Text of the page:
Parents are realizing that it’s not just Santa who’s keeping tabs on their kids. Many popular high-tech gadgets that may end up being given as holiday presents can actually track, monitor and record children.
Because of that, there are some gifts Felicity and Alden Eute won’t have under their Christmas tree. Their mother, Emily, has banned all tech gifts this season.
“My husband and I both agree kids don’t really need to be on technology or on social media,” Emily said. “None of these extra gadgets that just expose you to things kids shouldn’t be exposed to at their age.”
While federal law requires a parent’s permission to track and collect data on children under 13, a Federal Trade Commission complaint filed this week alleges widespread violations through apps that “send persistent identifiers to third parties without giving direct notice to parents.”
That means things like location data, phone numbers and contact information could be exposed, according to Serge Engleman of the International Computer Science Institute. The institute’s surveillance system, under the direction of Engleman, collected evidence that is now before the Federal Trade Commission.
“We have 10 phones that are all plugged into this computer. This computer downloads new Android apps and then pushes them to the phones to simulate a user playing the games,” he said.
Engleman also posted the results on his apps census Mobi website so anyone – parents among them – can see data others have accessed through apps children can get for free.
It’s not only apps where there are potential violations.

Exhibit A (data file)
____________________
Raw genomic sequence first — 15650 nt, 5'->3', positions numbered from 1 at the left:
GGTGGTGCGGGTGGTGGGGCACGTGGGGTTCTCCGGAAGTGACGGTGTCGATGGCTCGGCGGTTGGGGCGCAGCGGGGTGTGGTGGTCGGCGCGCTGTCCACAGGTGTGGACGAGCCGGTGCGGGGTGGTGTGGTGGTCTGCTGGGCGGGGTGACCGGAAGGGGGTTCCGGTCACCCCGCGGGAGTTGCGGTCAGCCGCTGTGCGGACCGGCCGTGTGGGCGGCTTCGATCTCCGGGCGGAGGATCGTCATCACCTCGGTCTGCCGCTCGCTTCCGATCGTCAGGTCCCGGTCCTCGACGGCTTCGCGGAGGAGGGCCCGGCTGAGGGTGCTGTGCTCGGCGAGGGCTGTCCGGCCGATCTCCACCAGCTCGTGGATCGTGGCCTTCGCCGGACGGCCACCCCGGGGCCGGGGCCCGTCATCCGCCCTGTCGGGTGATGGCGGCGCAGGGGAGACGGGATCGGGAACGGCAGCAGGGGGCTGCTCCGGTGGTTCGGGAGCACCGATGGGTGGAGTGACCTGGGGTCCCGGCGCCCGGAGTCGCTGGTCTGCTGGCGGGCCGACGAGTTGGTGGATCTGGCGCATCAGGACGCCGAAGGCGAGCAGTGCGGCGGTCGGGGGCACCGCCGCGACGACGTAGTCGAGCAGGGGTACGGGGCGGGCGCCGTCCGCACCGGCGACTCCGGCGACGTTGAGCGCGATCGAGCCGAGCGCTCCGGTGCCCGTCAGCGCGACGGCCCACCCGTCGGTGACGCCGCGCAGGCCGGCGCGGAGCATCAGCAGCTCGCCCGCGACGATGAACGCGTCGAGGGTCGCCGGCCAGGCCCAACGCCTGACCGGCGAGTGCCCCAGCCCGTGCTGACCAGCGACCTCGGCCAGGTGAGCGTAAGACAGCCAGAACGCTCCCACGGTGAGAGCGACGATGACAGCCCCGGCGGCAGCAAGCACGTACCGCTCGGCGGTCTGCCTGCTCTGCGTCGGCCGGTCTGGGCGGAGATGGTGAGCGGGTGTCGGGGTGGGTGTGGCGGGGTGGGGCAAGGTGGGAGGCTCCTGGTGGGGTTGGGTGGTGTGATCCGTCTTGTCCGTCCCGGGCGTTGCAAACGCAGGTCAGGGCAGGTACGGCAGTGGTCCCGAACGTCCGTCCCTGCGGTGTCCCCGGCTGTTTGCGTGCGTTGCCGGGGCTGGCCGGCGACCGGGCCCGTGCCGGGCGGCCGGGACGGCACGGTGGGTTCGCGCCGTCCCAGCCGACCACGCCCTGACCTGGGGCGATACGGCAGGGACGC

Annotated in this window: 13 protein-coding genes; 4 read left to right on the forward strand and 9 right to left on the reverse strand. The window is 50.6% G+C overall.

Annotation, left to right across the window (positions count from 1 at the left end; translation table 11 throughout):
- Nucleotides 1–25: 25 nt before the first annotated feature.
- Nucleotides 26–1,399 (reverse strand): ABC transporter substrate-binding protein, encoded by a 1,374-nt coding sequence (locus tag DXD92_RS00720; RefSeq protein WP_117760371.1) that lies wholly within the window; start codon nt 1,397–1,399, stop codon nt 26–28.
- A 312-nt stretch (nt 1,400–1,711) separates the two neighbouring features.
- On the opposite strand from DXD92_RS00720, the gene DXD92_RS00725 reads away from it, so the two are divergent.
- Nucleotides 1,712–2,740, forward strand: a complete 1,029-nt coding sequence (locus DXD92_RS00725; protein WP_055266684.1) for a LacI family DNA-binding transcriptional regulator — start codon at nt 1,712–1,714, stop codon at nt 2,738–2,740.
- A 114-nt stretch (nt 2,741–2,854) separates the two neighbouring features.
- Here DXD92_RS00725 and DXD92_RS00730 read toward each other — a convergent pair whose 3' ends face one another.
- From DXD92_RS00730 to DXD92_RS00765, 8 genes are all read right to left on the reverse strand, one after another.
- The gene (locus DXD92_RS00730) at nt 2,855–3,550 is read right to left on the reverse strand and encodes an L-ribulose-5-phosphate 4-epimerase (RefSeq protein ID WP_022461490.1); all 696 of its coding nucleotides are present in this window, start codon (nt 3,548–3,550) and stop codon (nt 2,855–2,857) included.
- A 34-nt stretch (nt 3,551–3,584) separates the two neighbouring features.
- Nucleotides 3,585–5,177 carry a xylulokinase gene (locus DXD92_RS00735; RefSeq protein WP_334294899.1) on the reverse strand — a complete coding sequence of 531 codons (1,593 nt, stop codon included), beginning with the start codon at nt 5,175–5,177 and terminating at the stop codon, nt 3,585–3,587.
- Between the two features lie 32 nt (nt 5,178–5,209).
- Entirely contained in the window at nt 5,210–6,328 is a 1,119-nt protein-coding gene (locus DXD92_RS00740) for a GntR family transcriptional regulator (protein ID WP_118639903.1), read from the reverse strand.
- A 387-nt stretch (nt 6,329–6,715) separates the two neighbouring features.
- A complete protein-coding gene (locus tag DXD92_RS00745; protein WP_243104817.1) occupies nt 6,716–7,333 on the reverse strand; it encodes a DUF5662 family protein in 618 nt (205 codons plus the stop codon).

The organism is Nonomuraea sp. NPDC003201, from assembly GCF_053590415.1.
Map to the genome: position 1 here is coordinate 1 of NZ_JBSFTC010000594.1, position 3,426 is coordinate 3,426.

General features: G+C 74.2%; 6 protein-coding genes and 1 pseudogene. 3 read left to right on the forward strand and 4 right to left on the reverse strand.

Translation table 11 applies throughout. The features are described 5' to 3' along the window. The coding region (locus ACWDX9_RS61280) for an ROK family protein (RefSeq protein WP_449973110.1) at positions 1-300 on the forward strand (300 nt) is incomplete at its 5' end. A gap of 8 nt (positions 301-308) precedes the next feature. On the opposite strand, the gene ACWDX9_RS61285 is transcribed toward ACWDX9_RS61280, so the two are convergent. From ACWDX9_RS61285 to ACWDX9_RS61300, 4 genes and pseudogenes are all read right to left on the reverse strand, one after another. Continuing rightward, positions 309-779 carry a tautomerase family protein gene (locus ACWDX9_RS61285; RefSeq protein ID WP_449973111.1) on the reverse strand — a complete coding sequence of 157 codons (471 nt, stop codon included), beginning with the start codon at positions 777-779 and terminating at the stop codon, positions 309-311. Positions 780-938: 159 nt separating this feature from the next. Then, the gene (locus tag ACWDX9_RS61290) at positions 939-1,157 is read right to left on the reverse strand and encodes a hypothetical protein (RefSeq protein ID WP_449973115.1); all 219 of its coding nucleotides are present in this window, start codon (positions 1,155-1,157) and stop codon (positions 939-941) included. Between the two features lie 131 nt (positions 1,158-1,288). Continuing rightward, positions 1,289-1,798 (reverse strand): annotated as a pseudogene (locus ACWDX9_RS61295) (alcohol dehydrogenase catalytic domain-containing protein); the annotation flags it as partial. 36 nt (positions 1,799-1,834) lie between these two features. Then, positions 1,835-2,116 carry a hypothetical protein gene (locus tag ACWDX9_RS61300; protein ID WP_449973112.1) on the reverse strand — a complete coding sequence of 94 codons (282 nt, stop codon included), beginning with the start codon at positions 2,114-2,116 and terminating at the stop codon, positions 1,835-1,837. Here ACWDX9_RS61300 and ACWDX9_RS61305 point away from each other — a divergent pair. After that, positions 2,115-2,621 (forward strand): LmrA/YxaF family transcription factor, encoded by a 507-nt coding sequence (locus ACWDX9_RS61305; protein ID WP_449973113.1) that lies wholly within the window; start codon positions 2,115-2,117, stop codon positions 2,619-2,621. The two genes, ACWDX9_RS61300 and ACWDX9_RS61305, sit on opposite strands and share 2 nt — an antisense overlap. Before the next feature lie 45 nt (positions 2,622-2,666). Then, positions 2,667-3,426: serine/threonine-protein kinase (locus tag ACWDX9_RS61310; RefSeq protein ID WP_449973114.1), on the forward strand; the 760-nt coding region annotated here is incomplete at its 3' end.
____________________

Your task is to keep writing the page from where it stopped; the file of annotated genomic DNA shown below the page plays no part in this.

“Any kind of interconnected robot-type toys … interactive games that you may play online are collecting data,” said Scott Pink, a privacy and cybersecurity specialist.
According to Pink, in this holiday season, the burden is on parents to determine if a tech product is naughty or nice.
“Before you’ve used it, used your product and allowed your child to use it and have data collected about them, you should make sure there is a written policy about what data is collected and that you’ve consented,” Pink said.
So rather than roll the dice on get another tech toy this year, the Eute family will open presents that have a more traditional ring to them.
“I don’t read the fine print and I don’t think anybody does,” Eute said.
This week, in response to criticism, Google said it will take action on any app developers that violate its policy.
Here are some resources for parents who are concerned about their child’s privacy:
- App Census (Database of apps, identifying which apps collect and share data with third parties)
- Electronic Code of Federal Regulations
- Federal Trade Commission’s Children’s Online Privacy Protection Rule
- University of Oxford Study: Third Party Tracking in the Mobile Ecosystem
- University of Michigan study: Advertising in Young Children’s Apps
- Common Sense Media: How to Choose the Right App for your Kid